Currency has the same value to me as an organization with server farms and botnets. Data does not. Holding on to currency is only immoral if I spend it on something bad. Data can be something I don’t have the right to in the worst case scenario or something that is a liability (mostly to someone else) in the best case.

Currency is not something that can bite me after I give it away or after it gets stolen. Data can harm the person whom is the subject of it, their family, their friends, their coworkers, their fellow consumers, and their fellow citizens anytime just one of the holders of that data is willing, able, and not legally restricted from exploiting that data.

This does not even go into the fact that exposure of data is never a fair trade for something, the harm bubbling of search engine results, reading material, and advertisement does to people, the failure of these models to make more money than traditional advertisement based models, or the fact that gratis based business models existed long before this new model allegedly based on exchanging data for services.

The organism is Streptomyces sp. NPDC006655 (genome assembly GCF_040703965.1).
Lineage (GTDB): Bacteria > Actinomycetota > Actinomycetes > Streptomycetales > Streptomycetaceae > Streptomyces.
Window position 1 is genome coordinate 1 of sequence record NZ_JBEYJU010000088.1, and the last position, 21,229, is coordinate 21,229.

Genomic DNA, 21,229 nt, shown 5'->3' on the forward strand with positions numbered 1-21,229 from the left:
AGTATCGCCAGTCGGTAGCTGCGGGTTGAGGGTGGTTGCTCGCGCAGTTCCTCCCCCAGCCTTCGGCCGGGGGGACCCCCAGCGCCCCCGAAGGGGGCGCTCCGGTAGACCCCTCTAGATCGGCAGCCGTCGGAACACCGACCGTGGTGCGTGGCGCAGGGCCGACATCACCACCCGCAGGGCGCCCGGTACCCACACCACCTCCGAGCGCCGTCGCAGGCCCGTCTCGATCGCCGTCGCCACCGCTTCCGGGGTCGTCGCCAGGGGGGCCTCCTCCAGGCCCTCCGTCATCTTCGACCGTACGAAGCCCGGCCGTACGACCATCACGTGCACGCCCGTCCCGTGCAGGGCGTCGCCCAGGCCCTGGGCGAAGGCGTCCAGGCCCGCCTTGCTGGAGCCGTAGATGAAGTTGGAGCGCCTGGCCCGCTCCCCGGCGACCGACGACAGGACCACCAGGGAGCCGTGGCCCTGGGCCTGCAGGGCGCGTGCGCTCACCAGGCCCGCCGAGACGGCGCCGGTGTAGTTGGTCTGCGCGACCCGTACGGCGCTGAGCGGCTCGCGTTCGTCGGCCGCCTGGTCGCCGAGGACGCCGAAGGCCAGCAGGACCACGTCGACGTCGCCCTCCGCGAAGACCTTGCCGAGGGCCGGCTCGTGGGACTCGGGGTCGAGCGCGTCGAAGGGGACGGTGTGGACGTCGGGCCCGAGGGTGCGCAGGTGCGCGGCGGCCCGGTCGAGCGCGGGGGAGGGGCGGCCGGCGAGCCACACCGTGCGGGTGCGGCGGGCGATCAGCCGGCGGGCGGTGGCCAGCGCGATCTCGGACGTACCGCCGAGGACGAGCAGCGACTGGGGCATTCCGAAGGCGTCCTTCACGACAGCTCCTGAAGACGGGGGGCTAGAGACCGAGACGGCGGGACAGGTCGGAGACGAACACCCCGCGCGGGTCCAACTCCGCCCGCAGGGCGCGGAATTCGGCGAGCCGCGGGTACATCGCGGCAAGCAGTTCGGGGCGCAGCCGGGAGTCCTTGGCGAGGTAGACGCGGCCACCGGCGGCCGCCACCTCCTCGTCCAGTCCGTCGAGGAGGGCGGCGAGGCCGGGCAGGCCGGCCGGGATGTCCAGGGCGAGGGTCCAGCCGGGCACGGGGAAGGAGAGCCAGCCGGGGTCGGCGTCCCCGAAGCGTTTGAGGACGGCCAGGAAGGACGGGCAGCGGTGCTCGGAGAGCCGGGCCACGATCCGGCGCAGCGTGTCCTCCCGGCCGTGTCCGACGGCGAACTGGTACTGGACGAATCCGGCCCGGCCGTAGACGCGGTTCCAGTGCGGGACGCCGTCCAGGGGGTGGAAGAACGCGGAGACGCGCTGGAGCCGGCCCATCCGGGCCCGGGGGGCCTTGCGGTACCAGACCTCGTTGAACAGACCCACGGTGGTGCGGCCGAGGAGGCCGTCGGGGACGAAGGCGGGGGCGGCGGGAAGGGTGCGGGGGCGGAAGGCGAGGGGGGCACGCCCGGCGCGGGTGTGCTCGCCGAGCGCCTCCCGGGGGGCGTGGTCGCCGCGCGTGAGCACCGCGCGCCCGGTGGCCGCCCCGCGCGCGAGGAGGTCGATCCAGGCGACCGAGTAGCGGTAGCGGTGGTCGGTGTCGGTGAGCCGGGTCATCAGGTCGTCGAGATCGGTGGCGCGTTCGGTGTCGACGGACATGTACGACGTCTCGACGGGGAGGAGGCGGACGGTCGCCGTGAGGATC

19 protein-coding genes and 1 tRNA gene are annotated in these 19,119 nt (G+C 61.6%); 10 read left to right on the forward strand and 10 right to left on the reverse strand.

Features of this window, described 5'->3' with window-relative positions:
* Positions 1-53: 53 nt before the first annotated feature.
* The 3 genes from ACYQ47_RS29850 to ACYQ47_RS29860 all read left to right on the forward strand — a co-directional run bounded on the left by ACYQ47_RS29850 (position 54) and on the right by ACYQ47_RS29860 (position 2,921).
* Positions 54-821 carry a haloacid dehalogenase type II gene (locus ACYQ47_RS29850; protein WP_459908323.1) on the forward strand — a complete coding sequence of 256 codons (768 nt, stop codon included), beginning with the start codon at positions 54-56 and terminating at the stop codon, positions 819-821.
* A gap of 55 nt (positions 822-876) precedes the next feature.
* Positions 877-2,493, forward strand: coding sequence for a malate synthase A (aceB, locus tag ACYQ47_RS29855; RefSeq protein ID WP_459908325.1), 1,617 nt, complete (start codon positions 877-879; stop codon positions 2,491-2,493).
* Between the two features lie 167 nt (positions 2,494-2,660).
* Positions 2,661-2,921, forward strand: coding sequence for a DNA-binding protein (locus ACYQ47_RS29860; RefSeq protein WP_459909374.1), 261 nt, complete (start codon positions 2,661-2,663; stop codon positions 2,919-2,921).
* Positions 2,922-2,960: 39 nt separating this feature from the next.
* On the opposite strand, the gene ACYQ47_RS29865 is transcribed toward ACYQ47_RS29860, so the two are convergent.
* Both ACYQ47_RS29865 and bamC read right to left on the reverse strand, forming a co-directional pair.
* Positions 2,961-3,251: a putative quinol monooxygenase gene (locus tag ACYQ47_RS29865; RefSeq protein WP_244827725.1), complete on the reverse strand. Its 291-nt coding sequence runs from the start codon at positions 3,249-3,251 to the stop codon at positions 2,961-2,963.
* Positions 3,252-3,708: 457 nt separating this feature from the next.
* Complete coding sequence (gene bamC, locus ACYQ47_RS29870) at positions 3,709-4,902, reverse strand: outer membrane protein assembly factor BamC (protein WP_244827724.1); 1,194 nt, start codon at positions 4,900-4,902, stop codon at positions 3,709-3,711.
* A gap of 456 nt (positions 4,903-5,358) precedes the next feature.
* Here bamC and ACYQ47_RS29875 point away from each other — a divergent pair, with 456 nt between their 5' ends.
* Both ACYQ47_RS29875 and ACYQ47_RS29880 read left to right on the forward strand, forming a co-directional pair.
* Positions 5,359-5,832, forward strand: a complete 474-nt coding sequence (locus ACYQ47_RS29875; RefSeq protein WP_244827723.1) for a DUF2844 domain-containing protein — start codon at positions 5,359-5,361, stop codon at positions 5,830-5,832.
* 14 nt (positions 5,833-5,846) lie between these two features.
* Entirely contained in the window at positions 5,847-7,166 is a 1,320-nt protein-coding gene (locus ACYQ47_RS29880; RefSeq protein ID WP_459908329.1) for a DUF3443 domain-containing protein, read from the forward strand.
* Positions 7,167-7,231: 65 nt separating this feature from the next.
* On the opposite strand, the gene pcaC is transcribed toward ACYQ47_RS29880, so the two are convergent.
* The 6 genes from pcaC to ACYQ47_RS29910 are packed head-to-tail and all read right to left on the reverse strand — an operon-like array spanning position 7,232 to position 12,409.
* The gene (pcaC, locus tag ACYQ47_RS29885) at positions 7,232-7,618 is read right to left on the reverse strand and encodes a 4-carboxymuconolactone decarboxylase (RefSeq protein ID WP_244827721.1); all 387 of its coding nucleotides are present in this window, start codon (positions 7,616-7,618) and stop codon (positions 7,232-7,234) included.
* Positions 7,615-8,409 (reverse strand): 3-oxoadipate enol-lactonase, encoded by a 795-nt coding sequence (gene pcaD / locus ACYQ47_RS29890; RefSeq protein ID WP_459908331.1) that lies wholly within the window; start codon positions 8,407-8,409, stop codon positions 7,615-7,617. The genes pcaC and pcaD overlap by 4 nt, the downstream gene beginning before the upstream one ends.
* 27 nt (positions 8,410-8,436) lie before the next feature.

The word We to refer to the data holders should be They, since a tiny minority of people hold data indefinitely, let alone have the ability, legal “right”, or sociopathic tendency to exploit it without consequence. We is a utopian promise and a lie. The word Tracked conjures up paranoid movie plot style paranoia instead of the action of mass aggregation of data from various sources for mass manipulation. (The holder of data may not even be the tracker.)

Whatever title you choose should reflect that this is a collective problem. It’s not about me and it’s not about you but it affects us because the mass of people are being exploited and manipulated. It’s all of Our data and that’s why it’s even more dangerous.

bryan April 16, 2014 11:33 AM

I like “Data: The New Currency of Power”, but that could just be connotative bias because all the others are similar.